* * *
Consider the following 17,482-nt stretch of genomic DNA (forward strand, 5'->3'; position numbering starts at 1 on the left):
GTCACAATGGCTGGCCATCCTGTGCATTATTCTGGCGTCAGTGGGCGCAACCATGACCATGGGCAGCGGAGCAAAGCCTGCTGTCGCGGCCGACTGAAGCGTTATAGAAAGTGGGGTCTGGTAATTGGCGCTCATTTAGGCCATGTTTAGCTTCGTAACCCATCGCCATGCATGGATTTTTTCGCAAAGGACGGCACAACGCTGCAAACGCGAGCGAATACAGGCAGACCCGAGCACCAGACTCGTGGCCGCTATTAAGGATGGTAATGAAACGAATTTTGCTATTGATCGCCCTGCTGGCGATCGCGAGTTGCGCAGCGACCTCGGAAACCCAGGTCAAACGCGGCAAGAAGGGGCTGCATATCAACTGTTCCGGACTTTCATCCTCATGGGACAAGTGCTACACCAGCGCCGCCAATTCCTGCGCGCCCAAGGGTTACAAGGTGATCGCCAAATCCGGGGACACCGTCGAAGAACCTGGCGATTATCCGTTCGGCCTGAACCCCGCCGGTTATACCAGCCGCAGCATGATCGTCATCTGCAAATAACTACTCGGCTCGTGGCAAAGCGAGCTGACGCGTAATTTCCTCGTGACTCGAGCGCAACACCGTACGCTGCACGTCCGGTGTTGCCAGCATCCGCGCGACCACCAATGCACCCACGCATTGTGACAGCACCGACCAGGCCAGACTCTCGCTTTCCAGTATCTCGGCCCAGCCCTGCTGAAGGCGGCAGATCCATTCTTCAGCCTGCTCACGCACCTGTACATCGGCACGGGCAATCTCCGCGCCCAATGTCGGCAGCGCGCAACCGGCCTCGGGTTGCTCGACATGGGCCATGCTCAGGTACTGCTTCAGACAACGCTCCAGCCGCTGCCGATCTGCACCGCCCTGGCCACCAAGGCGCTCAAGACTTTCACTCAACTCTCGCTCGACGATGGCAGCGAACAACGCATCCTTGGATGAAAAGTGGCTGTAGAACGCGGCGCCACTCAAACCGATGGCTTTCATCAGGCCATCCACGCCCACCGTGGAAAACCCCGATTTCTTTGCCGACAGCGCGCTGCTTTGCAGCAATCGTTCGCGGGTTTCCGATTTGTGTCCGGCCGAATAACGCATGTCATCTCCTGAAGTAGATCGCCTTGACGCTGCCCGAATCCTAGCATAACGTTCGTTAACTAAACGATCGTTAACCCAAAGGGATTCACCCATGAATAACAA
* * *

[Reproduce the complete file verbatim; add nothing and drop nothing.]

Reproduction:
Consider the following 17,482-nt stretch of genomic DNA (forward strand, 5'->3'; position numbering starts at 1 on the left):
GTCACAATGGCTGGCCATCCTGTGCATTATTCTGGCGTCAGTGGGCGCAACCATGACCATGGGCAGCGGAGCAAAGCCTGCTGTCGCGGCCGACTGAAGCGTTATAGAAAGTGGGGTCTGGTAATTGGCGCTCATTTAGGCCATGTTTAGCTTCGTAACCCATCGCCATGCATGGATTTTTTCGCAAAGGACGGCACAACGCTGCAAACGCGAGCGAATACAGGCAGACCCGAGCACCAGACTCGTGGCCGCTATTAAGGATGGTAATGAAACGAATTTTGCTATTGATCGCCCTGCTGGCGATCGCGAGTTGCGCAGCGACCTCGGAAACCCAGGTCAAACGCGGCAAGAAGGGGCTGCATATCAACTGTTCCGGACTTTCATCCTCATGGGACAAGTGCTACACCAGCGCCGCCAATTCCTGCGCGCCCAAGGGTTACAAGGTGATCGCCAAATCCGGGGACACCGTCGAAGAACCTGGCGATTATCCGTTCGGCCTGAACCCCGCCGGTTATACCAGCCGCAGCATGATCGTCATCTGCAAATAACTACTCGGCTCGTGGCAAAGCGAGCTGACGCGTAATTTCCTCGTGACTCGAGCGCAACACCGTACGCTGCACGTCCGGTGTTGCCAGCATCCGCGCGACCACCAATGCACCCACGCATTGTGACAGCACCGACCAGGCCAGACTCTCGCTTTCCAGTATCTCGGCCCAGCCCTGCTGAAGGCGGCAGATCCATTCTTCAGCCTGCTCACGCACCTGTACATCGGCACGGGCAATCTCCGCGCCCAATGTCGGCAGCGCGCAACCGGCCTCGGGTTGCTCGACATGGGCCATGCTCAGGTACTGCTTCAGACAACGCTCCAGCCGCTGCCGATCTGCACCGCCCTGGCCACCAAGGCGCTCAAGACTTTCACTCAACTCTCGCTCGACGATGGCAGCGAACAACGCATCCTTGGATGAAAAGTGGCTGTAGAACGCGGCGCCACTCAAACCGATGGCTTTCATCAGGCCATCCACGCCCACCGTGGAAAACCCCGATTTCTTTGCCGACAGCGCGCTGCTTTGCAGCAATCGTTCGCGGGTTTCCGATTTGTGTCCGGCCGAATAACGCATGTCATCTCCTGAAGTAGATCGCCTTGACGCTGCCCGAATCCTAGCATAACGTTCGTTAACTAAACGATCGTTAACCCAAAGGGATTCACCCATGAATAACAA